Eagle or Albatross: Should the Eagles Keep Miles Sanders?

By Ha Kung Wong

Twitter: @FBGarbageTime

Now that the Philadelphia Eagles have had time to mull over the wild Super Bowl LVII loss to the Kansas City Chiefs, have have big issues to consider in free agency.  We discussed generally on the podcast which of the unrestricted free agents the Eagle should prioritize, but one of the tougher ones to gage is running back Miles Sanders.

The Eagles drafted Sanders with a second-round draft pick in 2019.  Sanders was paid a base salary of $1.2 million in 2022, the final year on his rookie contract (four years, $5.35 million), and some have estimated he’ll draw upwards of $7 million per year as an unrestricted free agent this offseason.

The 25-year-old rebounded from a down 2021 season marred by injury by setting new personal bests in rush yards (1,269) and touchdowns (11), ranking fifth and fourth in the NFL, respectively, and getting his first Pro Bowl selection.

That being said, Sanders underperformed in the postseason, being either outplayed by Kenneth Gainwell or just a complete non-factor.  In the NFC Divisional Playoffs against the NY Giants, Sanders had 17 carries for 90 yards and no receptions, averaging 5.3 yards per carry.  Not a bad showing, but Gainwell outperformed him with 112 yards on just 12 carries and a TD, averaging 9.3 yards per carry, adding a reception for 9 yards.  In the NFC Championship Game against the San Francisco 49ers, Sanders had 11 carries for 42 yards for 3.8 yards per carry and 2 TDs plus a reception for 3 yards.  Gainwell again paced him in terms of productivity with 14 carries for 48 yards plus two receptions for 26 yards.  And finally, in Super Bowl LVII, Sanders had a great disappearing act with just 7 carries for a measly 16 yards for 2.3 yards per carry and no receptions.  Gainwell was again more efficient with his touches with 7 carries for 21 yards and 4 receptions for 20 yards.

Bottom line is that Gainwell was a perfectly serviceable back who remains under contract next year.  Boston Scott, who was a fine RB3 throughout the season, is also an unrestricted free agent but perhaps more importantly is good friends with Jalen Hurts. Hurts doesn’t have a fifth year option because he wasn’t a first round pick, so there is extra urgency to get a deal done to extend Hurts so the Eagles can focus on their other key free agents. And although Hurts is very likely to get a nice pay increase to keep him locked in as the Eagles franchise QB, keeping his friends around as an incentive isn’t necessarily a bad idea, particularly when it shouldn’t cost much to do so.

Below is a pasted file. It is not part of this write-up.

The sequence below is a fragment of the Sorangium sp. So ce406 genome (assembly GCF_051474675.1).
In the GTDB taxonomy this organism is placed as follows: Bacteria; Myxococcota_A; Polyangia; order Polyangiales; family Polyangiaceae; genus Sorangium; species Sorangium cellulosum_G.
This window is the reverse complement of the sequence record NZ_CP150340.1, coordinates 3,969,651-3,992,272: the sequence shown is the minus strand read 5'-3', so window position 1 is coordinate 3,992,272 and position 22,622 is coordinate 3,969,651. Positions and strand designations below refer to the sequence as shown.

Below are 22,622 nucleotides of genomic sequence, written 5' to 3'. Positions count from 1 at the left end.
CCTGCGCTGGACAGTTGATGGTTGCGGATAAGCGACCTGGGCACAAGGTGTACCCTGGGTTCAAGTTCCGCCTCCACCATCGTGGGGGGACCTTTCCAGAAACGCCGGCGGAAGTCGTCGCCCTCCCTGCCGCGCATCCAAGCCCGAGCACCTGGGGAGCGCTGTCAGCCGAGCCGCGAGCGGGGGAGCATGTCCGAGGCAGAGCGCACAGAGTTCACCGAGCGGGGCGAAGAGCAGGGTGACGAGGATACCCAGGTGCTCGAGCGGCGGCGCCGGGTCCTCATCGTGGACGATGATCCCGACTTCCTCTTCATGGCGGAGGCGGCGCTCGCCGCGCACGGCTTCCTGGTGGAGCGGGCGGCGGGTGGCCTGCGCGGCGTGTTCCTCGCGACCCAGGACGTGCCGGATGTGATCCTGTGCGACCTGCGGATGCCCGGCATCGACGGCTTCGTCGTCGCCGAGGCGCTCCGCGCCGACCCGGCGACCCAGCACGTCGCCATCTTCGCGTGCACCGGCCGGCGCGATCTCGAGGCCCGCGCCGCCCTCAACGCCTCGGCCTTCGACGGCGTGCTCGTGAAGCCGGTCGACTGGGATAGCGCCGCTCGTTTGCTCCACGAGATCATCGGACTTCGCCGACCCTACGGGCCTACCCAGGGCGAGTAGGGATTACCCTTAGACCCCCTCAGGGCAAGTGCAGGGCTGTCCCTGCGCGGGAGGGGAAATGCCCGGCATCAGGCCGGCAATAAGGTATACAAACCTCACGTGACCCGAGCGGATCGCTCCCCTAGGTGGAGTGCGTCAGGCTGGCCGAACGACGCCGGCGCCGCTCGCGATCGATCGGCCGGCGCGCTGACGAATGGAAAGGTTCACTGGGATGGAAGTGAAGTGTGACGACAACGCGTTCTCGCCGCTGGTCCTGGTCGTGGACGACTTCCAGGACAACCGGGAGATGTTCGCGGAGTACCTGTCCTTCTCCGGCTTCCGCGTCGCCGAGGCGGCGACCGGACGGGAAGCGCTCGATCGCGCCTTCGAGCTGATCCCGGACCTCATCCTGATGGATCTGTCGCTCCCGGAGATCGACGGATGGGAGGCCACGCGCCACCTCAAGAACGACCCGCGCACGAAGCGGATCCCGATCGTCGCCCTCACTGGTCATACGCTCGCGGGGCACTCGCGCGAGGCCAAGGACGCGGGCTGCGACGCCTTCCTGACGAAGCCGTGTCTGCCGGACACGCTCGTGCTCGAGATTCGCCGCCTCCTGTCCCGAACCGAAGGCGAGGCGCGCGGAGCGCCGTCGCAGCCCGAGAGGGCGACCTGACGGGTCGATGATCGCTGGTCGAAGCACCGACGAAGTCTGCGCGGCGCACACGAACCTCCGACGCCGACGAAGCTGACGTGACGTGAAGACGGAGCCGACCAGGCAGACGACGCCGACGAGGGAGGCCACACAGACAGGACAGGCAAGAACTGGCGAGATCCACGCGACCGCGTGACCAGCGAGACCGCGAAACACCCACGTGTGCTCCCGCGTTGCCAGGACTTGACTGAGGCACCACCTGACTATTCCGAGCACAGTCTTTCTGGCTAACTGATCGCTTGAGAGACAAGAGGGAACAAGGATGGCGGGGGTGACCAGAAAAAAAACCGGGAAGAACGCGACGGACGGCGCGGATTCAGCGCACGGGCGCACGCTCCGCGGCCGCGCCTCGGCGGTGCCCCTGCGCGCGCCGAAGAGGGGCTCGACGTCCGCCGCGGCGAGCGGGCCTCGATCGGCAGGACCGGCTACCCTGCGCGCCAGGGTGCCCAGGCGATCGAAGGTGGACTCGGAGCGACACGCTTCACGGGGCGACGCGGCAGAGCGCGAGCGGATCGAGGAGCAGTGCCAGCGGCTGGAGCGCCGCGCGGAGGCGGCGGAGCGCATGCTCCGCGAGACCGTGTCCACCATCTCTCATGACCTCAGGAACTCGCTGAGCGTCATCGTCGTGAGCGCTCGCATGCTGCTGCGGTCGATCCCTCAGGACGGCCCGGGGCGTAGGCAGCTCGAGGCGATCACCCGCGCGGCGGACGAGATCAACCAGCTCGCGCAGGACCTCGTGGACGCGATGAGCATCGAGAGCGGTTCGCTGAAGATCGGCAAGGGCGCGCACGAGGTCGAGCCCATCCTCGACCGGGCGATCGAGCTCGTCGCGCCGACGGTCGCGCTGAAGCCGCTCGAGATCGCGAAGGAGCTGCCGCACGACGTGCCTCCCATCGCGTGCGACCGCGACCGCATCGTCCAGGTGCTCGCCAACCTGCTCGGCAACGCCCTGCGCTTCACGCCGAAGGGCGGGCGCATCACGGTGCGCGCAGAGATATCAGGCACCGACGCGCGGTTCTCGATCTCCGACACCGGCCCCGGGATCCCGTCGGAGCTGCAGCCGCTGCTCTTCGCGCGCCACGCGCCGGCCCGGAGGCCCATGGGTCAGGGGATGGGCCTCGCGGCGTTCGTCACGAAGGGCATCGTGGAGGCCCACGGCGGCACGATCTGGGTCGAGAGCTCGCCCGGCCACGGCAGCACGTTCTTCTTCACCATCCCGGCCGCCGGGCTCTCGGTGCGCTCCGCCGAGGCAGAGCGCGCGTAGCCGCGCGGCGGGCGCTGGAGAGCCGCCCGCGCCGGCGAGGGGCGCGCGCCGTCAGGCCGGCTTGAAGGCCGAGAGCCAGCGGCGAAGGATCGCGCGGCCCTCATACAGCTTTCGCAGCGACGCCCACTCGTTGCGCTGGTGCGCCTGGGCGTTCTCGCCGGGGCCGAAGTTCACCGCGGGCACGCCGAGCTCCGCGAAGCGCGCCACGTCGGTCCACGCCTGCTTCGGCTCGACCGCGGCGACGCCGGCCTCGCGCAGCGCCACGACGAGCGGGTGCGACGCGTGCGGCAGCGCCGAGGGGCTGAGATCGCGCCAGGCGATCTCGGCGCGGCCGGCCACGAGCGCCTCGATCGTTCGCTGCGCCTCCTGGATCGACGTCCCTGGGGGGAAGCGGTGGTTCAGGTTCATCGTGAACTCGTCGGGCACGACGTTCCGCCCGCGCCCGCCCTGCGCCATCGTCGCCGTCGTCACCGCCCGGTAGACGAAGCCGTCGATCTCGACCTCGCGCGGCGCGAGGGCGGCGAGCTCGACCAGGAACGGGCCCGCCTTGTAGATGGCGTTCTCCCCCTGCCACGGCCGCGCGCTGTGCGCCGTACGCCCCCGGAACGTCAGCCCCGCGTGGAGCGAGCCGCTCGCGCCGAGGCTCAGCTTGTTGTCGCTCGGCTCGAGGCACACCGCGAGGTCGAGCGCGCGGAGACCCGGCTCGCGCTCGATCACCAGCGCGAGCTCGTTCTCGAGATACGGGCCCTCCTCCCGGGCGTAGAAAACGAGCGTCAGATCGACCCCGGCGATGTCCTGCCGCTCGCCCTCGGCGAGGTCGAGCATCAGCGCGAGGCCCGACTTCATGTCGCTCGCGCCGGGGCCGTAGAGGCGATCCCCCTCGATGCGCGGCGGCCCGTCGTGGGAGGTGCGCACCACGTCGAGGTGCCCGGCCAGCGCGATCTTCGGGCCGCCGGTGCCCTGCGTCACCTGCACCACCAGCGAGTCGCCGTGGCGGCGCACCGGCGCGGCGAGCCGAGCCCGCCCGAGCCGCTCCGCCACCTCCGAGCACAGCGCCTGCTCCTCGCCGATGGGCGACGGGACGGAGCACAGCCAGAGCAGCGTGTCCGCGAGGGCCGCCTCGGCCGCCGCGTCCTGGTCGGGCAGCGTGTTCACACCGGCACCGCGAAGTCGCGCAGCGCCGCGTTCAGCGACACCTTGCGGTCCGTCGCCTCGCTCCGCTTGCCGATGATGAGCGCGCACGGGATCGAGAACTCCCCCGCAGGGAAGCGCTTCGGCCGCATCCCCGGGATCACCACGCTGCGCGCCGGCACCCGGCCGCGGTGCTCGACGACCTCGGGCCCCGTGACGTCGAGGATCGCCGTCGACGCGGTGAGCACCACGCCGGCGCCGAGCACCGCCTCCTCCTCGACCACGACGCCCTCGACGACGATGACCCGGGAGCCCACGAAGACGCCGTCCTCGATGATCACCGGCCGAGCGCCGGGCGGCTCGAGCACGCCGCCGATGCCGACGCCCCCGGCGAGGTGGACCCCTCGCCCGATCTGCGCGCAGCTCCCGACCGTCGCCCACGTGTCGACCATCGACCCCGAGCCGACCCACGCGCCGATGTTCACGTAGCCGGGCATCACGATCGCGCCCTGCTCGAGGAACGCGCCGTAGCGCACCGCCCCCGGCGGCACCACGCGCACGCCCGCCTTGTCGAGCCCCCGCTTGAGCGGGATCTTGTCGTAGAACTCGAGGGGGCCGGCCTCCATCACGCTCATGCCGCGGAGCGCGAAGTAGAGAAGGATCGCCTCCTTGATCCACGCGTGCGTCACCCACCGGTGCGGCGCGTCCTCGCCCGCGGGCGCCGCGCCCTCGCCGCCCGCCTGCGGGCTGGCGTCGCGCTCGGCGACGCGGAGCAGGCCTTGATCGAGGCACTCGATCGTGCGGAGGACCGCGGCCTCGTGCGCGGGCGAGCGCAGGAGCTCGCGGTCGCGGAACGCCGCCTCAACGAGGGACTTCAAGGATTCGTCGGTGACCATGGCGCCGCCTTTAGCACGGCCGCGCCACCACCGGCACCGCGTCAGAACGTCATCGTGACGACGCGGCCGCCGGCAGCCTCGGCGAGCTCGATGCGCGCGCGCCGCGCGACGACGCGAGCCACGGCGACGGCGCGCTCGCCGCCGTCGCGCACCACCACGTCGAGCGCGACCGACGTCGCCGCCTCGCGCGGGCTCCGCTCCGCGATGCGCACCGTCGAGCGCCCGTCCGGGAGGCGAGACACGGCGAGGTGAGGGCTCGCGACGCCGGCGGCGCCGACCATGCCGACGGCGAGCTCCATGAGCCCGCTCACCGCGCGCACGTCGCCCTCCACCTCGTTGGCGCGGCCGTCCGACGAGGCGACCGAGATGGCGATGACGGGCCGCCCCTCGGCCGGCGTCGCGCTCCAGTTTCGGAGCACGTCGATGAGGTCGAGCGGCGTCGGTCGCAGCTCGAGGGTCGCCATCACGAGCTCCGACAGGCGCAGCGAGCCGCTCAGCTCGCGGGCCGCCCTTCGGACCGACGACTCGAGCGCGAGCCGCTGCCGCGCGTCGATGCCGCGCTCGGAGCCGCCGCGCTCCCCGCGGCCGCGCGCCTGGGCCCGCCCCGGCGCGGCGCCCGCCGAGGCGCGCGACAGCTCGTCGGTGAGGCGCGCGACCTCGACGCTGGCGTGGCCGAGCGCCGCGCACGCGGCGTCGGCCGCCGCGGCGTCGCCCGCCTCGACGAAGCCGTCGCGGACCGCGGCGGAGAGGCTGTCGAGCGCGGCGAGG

The Eagles also have to think about maintaining their defense with top defensive options Javon Hargrave, James Bradberry, Chauncey Garder-Johnson and Fletcher Cox all unrestricted free agents this offseason.  If the Eagles do what they should do and prioritize Hurts’ extension and maintaining the defense, there doesn’t seem likely to be enough money to go around to keep Sanders.

And honestly, although I have all the respect in the world for Sanders, there’s really no reason to pay up to keep him if it means sacrificing Hurts or any of the defense.  The Eagles will have Trey Sermon along with Gainwell under contract and could look to draft another RB now that they no longer have to spend any draft picks on QB as they thought they would at the beginning of the season.  The Eagles have 6 draft picks, 2 of which in the 1st round and 4 of which in the first 2 days of the draft, plenty of opportunity to grab a top tier RB prospect.  Also weighing against Sanders is his lack of usage in the pass game, with only 1 reception over his last 5 games.  By contrast, Gainwell had 10 receptions over that same stretch for 79 yards.

And this might be best for Sanders as well as there’s a decent market for RBs around the league and his Pro Bowl year is likely to net him close, if not more, than the estimated $7 million per year.  There’s already talk of new Broncos head coach Sean Peyton looking to sign Sanders to join Javonte Williams in a one-two punch similar to what he had in Alvin Kamara and Mark Ingram while in New Orleans.  And although the Eagles could spend money to keep Sanders, they’d struggle to meet the $7 million asking price while other teams, like the Broncos could pay much more and for a much longer term.

Chances are that Sanders has played his last game in Eagles green, but he should still take solace in getting plenty of green in his new contract elsewhere.